Figure 6
Contributions of coding and regulatory changes to parallel marine-freshwater stickleback adaptation

To assess further the possible role of gene regulatory evolution in stickleback evolution, we constructed whole-genome expression arrays to compare levels of gene expression in tissues from Little Campbell River (LITC) marine and Fish Trap Creek (FTC) freshwater fish. Of 12,594 informative genes across the genome, 2,817 showed significant expression differences between ecotypes. Genes with marine-freshwater expression differences were significantly more likely to occur in or near the adaptive regions recovered by SOM/HMM or CSS analysis (Fig. 6b, P<7.1×10−8). While expression differences can be due to either cis- or trans-acting changes, the expression data are consistent with an important role of regulatory changes during parallel evolution of marine and freshwater sticklebacks.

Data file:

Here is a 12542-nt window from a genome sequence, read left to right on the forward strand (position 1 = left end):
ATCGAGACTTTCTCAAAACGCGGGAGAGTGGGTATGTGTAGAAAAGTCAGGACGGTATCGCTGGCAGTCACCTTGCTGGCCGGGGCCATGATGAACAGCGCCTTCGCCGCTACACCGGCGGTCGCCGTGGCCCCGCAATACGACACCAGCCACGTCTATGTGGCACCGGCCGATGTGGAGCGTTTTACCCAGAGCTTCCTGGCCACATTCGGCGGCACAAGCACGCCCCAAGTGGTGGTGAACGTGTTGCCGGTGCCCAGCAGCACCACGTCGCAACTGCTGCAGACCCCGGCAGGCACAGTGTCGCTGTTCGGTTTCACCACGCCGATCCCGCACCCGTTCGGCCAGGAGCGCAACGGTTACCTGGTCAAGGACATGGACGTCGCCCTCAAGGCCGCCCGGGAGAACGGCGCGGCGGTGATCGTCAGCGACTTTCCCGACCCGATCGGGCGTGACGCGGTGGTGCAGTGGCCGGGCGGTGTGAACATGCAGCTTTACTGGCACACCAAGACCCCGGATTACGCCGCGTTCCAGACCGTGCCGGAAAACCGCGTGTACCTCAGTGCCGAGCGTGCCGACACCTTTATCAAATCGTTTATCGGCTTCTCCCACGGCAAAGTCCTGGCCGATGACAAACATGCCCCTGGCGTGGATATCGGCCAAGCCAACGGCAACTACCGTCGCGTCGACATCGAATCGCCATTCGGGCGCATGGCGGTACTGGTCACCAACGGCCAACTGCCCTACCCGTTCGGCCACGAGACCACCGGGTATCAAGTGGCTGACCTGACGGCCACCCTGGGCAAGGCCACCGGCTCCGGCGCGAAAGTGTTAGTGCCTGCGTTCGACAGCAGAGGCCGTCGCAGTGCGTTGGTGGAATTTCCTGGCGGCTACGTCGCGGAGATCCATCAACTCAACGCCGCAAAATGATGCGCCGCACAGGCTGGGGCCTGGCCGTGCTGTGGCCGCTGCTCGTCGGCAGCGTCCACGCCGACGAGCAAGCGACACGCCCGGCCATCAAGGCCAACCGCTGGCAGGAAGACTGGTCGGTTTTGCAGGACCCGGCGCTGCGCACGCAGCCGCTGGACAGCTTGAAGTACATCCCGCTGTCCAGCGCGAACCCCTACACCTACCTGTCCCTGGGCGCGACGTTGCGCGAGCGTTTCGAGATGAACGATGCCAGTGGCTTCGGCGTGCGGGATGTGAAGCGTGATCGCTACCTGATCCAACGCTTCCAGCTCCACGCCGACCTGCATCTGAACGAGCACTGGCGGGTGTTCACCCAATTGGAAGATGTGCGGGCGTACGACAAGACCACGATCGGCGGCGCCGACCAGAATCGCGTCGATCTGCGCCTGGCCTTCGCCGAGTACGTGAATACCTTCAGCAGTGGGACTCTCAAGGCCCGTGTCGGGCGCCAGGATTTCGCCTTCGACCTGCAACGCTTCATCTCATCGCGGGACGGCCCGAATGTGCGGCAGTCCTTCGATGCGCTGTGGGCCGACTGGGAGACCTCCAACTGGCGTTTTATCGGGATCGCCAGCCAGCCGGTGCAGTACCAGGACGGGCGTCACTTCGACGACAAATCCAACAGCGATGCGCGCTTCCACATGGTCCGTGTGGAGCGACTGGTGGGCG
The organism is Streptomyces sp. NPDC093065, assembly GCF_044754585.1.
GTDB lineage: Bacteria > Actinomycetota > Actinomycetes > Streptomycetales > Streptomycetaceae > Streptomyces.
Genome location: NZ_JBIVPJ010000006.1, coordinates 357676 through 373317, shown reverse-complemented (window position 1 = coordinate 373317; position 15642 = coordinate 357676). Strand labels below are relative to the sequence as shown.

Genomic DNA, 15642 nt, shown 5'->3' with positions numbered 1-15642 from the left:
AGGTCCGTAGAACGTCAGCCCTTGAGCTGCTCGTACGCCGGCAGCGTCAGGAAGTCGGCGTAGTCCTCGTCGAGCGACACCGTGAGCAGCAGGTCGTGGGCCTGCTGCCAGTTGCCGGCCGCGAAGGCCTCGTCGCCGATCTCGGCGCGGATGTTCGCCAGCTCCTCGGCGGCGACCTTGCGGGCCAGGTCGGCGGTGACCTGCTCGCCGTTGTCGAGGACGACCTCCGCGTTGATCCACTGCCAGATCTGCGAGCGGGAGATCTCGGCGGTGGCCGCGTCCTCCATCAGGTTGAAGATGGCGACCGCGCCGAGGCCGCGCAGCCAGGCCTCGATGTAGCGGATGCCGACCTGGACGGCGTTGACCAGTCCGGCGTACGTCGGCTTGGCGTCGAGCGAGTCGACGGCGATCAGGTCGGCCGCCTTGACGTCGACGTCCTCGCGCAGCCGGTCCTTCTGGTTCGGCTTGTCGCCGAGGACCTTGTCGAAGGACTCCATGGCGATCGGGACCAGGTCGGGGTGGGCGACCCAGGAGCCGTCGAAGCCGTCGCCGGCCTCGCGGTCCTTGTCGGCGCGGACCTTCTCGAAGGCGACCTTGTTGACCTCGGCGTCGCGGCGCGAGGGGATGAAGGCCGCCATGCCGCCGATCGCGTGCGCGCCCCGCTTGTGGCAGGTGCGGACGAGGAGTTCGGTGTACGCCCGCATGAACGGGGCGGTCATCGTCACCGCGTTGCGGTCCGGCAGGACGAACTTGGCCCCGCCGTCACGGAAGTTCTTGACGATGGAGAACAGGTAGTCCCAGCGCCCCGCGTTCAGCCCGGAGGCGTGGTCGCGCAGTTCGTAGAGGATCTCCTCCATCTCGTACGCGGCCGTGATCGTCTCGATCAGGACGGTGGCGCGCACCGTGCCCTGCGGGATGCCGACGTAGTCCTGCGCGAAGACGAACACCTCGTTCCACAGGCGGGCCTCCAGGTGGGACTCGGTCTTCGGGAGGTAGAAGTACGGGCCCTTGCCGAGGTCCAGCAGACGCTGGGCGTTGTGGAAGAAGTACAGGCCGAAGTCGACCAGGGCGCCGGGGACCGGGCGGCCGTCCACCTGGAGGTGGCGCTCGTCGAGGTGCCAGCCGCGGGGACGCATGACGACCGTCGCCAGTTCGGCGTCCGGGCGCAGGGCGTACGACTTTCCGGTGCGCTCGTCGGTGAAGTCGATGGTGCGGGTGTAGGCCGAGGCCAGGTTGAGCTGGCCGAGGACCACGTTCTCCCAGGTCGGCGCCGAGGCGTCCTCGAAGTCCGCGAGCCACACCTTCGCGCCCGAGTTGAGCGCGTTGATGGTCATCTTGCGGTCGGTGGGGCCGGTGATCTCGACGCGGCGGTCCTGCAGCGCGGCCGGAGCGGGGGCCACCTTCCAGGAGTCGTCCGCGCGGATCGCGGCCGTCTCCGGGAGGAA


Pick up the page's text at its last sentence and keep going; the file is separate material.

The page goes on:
Progress in genetic mapping and positional cloning approaches has recently made it possible to identify a few individual genes and mutations that contribute to phenotypic differences between stickleback populations1012,25. Despite this progress, identifying many such examples using genetic linkage mapping alone would require years of additional effort. Fortunately, the highly replicated nature of stickleback evolution provides clear molecular signatures that can be used to recover many loci consistently associated with parallel marine-freshwater adaptation. The signal resolution of repeatedly used adaptive loci approaches ~5 kb, often identifying single genes or intergenic regions, and offering a significant advantage over the several hundred kilobase candidate intervals typically identified in genetic mapping crosses11,12, or the megabase or larger regions identified in previous selection scans of the stickleback genome13. The many marine-freshwater divergent loci and gene expression changes identified in the current study will substantially accelerate ongoing searches for the genetic and molecular basis of fitness-related morphological, physiological and behavioural differences between marine and freshwater fish.